BOSTON — Aaron Hernandez’s death was ruled a suicide on Thursday by Massachusetts officials, who also said that his brain would be released to an academic center that has researched the links between brain disease and football.
The ruling appeared to end a surreal standoff that arose a day after the death of Hernandez, the former New England Patriots tight end who was serving a life sentence for a 2013 murder. Jose Baez, a lawyer who had represented Hernandez, called a news conference on Thursday in front of the Office of the Chief Medical Examiner and accused the state of “illegally” withholding Hernandez’s brain.
By donating Hernandez’s brain, his family could be seeking to find if he had chronic traumatic encephalopathy, or C.T.E., a degenerative brain disease linked to repeated head trauma that has been found in about 100 former N.F.L. players. If Hernandez is found to have had the disease, the diagnosis could be used to help apply for money from a class-action settlement between the N.F.L. and former retired players, or in other legal proceedings.
Symptoms of C.T.E. include memory loss, impaired judgment, aggression, depression and suicidal tendencies.
For now, C.T.E. can only be diagnosed in autopsies. Several former star players, including Junior Seau, Dave Duerson and Andre Waters, committed suicide and were later found to have C.T.E. Although those players were all older than 40, the disease has been found in former athletes in their 20s.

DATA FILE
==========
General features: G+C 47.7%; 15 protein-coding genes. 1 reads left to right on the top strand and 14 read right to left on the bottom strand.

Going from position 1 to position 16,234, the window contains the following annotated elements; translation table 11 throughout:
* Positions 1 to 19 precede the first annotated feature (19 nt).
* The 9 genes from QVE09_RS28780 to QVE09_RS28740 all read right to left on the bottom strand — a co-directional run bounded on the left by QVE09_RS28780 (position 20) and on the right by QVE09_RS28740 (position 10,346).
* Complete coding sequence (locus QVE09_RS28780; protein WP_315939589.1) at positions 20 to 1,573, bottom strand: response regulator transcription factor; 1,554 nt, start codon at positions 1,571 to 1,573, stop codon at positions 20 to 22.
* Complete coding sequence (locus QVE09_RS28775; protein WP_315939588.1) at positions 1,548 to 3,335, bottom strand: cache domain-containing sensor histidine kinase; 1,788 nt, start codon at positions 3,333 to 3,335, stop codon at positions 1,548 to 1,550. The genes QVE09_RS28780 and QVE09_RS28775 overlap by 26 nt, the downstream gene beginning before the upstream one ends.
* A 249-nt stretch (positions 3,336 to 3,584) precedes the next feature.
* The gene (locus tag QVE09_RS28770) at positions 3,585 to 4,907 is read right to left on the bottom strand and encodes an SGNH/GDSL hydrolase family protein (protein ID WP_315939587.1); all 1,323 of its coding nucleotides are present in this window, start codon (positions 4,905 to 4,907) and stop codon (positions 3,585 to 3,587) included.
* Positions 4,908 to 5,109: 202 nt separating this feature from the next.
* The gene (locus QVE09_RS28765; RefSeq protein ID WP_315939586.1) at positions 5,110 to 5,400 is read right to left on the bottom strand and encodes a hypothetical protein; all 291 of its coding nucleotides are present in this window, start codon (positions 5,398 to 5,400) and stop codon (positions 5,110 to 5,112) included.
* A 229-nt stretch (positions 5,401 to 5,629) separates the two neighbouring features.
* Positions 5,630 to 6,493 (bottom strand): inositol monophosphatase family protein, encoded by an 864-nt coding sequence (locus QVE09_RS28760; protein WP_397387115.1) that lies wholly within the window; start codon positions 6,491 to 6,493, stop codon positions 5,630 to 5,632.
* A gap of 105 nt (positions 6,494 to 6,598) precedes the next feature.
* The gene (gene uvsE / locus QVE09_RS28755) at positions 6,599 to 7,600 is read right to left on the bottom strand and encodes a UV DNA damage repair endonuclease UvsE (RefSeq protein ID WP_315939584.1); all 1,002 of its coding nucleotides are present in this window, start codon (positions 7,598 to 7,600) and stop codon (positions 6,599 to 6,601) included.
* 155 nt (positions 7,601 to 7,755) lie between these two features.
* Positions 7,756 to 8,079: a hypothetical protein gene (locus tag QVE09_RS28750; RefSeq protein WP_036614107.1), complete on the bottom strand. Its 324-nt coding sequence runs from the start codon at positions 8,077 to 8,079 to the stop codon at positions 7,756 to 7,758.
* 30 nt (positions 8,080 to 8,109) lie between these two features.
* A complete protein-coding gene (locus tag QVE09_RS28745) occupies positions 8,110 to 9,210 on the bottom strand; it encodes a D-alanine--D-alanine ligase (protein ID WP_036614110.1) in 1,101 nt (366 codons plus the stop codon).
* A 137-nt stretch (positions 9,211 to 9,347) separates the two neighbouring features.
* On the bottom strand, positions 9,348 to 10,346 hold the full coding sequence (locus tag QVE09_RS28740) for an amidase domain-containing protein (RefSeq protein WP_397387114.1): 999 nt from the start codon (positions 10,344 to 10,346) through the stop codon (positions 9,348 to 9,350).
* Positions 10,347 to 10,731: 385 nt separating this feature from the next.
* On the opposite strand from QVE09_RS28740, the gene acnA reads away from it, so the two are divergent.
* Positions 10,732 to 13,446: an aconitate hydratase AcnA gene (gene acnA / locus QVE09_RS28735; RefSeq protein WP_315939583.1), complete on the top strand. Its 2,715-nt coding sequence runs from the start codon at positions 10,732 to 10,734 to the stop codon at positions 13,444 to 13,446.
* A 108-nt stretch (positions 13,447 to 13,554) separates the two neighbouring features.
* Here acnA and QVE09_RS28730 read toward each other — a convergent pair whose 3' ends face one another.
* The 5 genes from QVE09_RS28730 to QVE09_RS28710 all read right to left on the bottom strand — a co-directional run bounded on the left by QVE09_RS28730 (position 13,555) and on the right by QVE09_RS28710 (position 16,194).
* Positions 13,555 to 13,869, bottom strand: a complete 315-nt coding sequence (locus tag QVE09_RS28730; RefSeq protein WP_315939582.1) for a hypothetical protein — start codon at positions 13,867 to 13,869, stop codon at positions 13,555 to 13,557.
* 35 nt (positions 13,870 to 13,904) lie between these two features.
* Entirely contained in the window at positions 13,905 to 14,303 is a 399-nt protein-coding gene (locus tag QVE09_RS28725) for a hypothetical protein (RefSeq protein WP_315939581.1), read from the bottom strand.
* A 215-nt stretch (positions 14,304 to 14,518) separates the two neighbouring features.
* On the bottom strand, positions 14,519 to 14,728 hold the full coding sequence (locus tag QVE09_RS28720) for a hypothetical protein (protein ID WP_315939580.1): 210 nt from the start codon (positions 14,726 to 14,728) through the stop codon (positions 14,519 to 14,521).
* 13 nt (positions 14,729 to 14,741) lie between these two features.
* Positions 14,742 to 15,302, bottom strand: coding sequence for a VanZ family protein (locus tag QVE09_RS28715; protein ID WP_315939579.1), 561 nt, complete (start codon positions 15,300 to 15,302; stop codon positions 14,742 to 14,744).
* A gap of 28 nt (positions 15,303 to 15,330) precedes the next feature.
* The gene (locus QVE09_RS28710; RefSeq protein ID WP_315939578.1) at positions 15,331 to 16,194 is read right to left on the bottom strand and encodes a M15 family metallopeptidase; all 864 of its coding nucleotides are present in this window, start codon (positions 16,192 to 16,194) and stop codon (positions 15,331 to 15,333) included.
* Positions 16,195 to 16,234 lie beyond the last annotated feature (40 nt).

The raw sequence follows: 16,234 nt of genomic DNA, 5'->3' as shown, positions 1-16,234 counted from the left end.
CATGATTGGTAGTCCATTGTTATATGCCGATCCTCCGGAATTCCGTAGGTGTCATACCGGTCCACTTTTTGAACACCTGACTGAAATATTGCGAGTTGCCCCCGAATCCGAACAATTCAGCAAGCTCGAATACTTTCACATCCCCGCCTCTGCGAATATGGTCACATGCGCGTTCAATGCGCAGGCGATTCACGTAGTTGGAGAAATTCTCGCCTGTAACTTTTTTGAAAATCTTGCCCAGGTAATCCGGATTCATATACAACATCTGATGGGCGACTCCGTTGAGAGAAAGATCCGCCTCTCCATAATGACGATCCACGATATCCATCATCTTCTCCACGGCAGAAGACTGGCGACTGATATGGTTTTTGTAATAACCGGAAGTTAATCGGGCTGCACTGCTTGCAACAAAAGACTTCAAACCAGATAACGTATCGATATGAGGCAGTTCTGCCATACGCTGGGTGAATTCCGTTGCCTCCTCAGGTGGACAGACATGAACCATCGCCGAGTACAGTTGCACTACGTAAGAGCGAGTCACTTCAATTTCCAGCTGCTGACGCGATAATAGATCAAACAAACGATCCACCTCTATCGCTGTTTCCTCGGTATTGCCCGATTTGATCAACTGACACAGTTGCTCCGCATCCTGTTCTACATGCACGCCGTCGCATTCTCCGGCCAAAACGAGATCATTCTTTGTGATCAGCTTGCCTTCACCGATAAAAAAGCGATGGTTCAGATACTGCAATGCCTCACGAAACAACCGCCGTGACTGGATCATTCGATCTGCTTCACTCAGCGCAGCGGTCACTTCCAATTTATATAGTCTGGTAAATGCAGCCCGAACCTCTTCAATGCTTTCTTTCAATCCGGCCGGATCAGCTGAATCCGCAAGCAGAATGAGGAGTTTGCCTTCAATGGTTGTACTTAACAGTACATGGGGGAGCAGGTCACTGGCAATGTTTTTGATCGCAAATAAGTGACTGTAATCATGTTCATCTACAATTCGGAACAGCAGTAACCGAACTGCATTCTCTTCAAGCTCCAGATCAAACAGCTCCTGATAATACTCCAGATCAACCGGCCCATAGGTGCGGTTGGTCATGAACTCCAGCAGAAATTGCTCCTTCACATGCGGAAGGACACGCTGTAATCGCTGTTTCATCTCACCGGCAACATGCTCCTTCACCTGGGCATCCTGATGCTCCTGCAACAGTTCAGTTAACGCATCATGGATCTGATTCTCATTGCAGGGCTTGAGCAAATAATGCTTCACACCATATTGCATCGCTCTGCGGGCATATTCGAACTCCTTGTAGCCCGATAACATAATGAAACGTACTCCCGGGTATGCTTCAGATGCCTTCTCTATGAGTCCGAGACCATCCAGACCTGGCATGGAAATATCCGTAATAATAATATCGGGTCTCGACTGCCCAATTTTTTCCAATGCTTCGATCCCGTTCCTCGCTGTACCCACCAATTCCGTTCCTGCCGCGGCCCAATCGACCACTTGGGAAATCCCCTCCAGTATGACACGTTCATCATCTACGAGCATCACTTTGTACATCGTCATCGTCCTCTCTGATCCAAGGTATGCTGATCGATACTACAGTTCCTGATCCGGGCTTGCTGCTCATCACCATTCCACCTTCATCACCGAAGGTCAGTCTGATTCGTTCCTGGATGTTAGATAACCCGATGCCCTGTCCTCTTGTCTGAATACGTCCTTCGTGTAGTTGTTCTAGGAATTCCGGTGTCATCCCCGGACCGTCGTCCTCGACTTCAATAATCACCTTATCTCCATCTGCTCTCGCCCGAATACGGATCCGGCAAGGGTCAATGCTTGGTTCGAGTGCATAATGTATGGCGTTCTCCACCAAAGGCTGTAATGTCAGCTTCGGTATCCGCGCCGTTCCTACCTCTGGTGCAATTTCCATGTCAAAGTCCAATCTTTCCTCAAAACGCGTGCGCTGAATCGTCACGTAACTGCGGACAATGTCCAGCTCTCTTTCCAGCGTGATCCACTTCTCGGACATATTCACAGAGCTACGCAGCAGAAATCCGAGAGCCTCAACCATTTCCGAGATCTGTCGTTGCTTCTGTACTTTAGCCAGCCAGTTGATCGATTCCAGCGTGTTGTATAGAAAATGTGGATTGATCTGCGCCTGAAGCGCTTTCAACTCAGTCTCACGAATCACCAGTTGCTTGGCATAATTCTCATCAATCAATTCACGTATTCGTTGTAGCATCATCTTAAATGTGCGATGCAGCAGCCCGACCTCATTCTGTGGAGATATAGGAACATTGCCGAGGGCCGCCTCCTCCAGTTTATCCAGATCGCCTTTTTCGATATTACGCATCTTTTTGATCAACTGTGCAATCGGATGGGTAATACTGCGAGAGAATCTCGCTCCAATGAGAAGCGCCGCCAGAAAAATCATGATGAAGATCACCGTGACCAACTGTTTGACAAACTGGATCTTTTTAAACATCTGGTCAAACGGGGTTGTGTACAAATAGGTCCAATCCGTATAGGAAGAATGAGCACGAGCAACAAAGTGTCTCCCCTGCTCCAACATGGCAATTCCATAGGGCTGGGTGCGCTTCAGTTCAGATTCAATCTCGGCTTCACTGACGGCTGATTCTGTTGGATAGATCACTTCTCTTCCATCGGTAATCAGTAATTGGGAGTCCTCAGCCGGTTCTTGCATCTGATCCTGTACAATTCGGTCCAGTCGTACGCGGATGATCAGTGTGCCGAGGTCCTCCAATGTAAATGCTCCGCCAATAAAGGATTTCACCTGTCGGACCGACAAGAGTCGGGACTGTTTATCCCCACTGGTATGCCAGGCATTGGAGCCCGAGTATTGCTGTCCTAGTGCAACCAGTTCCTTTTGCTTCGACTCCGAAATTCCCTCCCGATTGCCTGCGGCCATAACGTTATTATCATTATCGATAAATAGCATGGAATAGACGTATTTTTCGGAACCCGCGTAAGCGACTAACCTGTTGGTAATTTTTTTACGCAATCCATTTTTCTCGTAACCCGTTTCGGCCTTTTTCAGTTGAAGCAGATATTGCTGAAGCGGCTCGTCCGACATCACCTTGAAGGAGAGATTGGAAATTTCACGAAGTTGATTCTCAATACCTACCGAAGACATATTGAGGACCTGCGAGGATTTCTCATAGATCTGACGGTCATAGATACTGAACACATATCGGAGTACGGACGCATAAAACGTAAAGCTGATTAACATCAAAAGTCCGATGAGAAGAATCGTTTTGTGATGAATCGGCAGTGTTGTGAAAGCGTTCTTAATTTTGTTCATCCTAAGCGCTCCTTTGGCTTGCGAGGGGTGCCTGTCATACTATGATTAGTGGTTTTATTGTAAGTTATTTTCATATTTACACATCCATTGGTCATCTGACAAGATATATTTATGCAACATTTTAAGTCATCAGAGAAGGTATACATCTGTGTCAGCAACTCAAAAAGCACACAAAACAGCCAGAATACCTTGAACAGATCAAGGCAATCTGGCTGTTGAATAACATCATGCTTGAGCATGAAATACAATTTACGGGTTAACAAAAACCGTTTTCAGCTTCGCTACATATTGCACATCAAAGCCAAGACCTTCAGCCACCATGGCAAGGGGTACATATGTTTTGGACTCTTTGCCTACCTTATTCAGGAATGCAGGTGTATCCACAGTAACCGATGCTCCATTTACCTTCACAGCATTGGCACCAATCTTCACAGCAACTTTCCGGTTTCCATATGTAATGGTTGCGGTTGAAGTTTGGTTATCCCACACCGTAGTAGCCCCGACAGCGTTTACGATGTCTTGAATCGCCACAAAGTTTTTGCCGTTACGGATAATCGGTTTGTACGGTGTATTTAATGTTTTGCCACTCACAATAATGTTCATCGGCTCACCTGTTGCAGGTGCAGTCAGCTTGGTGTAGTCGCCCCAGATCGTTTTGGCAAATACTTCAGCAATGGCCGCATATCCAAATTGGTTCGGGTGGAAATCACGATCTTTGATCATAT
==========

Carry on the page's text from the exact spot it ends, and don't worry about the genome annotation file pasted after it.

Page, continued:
The body of Hernandez, 27, was discovered early Wednesday, tied with a bedsheet to the window of his prison cell in Shirley, Mass. Joseph D. Early Jr., the district attorney for Worcester County, released a statement on Thursday that said the cause of death was asphyxia by hanging.
Hernandez, who had been acquitted days earlier of a 2012 double murder, had been alone in his cell since 8 p.m. Tuesday, the statement said. His body was discovered about seven hours later, along with a Bible and three handwritten notes.
Earlier on Thursday, Baez, who represented Hernandez during the double murder trial, said it was too soon to determine whether his death was a suicide.
“We don’t make that call,” Baez said, “until everything is done.”
Baez said Hernandez’s family wanted to donate his brain to the C.T.E. Center at Boston University, which has studied the disease for years. The center, which has an extensive brain bank, has produced much of the leading research on the disease and its link to repeated head trauma.
“We had made arrangements for Boston University to come at 10 a.m. to pick up Aaron’s brain,” Baez said, but he added that the medical examiner’s office had decided “at the last minute” to hold it longer. He also threatened to take legal action to force the release of the athlete’s brain.
State officials said the brain would be released in due time, and Early’s ruling came several hours later.
Hernandez was a rising star with a $40 million contract with the Patriots when, in 2013, he was accused of murdering a friend, Odin Lloyd, after an argument at a nightclub. Hernandez was convicted of that murder and accused of a 2012 double killing. He was acquitted of murder in that second case just last week — which made his apparent suicide all the more of a shock.
Baez said he hoped the study of Hernandez’s brain would help add to the body of knowledge about C.T.E. and shed new light on what exactly happened to him.
“We need to leave no stone unturned, and we need to specifically do everything possible to find out what happened,” Baez said on Thursday. “Why not? Doesn’t everyone want to know?”
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